Turkey’s central bank keeps rate steady amid high inflation

Category: Business


Unlocking Word Meanings

Read the following words/expressions found in today’s article.

  1. erode / ɪˈroʊd / (v.) – to slowly decrease or reduce the value of something

    The negative issues about the singer have eroded her popularity.

  2. purchasing power / ˈpɜr ʧə sɪŋ ˈpaʊ ər / (n.) – the ability of people to pay for goods or services based on how much money they have

    Reducing income tax can increase the purchasing power of the citizens because they will have more money to spend.

  3. contradict / ˌkɒn trəˈdɪkt / (v.) – to say the opposite of a statement

    Your story contradicts hers. She said she stayed at home yesterday, but you said you saw her at the mall.

  4. aggravate / ˈæg rəˌveɪt / (v.) – to make a bad situation or condition worse

    Self-medication may aggravate your sickness. You should consult a doctor before taking any medicine.

  5. eye-watering / aɪ ˈwɔ tər ɪŋ / (adj.) – describing an amount or size that’s surprising because it’s much higher or larger than expected

    Our electric bills in the summer are eye-watering because we use the air conditioner a lot.


Read the text below.

Turkey’s central bank on Thursday kept its main interest rate unchanged for a fourth month even as surging inflation has hit a 20-year high and eroded people’s purchasing power.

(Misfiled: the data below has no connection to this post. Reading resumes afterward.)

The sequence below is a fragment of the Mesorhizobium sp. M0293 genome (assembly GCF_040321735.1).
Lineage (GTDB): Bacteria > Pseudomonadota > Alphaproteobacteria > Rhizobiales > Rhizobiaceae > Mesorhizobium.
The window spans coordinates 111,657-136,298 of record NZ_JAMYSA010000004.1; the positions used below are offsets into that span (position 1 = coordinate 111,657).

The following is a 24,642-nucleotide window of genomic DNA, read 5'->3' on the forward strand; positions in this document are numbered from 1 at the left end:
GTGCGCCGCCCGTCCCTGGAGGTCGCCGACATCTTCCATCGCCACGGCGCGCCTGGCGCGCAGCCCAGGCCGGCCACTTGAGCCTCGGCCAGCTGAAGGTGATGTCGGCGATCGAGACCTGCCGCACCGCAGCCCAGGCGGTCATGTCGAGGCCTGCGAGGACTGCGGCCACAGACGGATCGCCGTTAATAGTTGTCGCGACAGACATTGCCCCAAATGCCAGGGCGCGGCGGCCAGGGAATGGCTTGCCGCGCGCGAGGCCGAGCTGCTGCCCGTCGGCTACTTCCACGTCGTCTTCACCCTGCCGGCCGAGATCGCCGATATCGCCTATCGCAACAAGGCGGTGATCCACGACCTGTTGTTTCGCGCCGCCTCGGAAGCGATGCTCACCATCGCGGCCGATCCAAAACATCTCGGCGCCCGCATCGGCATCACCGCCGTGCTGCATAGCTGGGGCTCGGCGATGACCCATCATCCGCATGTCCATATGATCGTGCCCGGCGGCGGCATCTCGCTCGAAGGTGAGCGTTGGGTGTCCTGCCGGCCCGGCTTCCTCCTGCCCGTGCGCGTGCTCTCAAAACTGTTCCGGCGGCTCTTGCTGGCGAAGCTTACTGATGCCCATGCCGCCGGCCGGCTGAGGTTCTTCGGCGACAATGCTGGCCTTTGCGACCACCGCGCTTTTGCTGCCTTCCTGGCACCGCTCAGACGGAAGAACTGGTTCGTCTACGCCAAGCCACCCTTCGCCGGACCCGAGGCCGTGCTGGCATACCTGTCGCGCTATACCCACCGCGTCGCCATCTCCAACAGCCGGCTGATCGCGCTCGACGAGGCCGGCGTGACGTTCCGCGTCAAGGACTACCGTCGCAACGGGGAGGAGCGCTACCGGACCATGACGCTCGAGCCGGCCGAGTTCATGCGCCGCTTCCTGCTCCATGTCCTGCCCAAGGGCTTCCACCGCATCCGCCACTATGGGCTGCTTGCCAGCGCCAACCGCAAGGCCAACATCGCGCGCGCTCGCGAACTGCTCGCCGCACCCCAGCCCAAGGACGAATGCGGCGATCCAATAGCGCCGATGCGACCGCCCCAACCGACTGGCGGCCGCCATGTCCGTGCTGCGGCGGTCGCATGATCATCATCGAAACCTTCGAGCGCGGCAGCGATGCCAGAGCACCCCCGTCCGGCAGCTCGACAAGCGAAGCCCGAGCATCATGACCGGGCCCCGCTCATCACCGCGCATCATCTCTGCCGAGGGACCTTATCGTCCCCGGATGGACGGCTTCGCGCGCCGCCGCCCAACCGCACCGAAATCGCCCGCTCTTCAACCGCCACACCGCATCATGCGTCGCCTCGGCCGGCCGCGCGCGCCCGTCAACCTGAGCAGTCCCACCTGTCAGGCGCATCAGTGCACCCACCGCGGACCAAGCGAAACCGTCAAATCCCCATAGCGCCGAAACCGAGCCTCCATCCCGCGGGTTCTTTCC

In a statement following a monetary policy committee meeting, the bank said it was keeping its policy rate “constant” at 14%.

The decision was in line with President Recep Tayyip Erdogan’s opposition to high borrowing costs in a bid to boost growth, investment and exports. The Turkish leader insists that raising interest rates cause inflation — a position that contradicts established economic thinking. 

Turkey’s central bank has cut rates by 5 percentage points since September despite high inflation, then has paused them since January. The series of rate cuts last year triggered a currency crisis and rising consumer prices that have been aggravated by Russia’s invasion of Ukraine and soaring energy costs.

Yearly inflation hit 61.14% in March, deepening the squeeze on households that were already struggling to purchase basic goods. The Turkish lira lost 44% of its value against the U.S. dollar last year.

In an effort to soften the blow on households, the government has implemented tax cuts on basic goods and has adjusted electricity tariffs.

In comparison, the United States, United Kingdom and the 19 countries that use the euro currency have seen decades-high levels of inflation — 8.5%, 7% and 7.5%, respectively — but are nowhere close to Turkey’s eye-watering rate. Central banks in the U.S. and U.K. have raised interest rates to combat inflation.

This article was provided by The Associated Press.

Viewpoint Discussion

Enjoy a discussion with your tutor.

Discussion A

  • Do you think the government should strictly control the prices of goods during an economic crisis? Why or why not? Discuss.
  • Aside from receiving help through government efforts, what else can be done by affected households to survive or keep up with inflation (ex. build an emergency fund, buy products from cheaper brands)? Discuss.

Discussion B

  • If your country starts experiencing very high inflation, would you consider migrating to a country where your money would have a higher value? Why or why not? Discuss. 
  • Do you think it’s the responsibility of companies to raise their employees’ wages when the prices of goods soar? Discuss.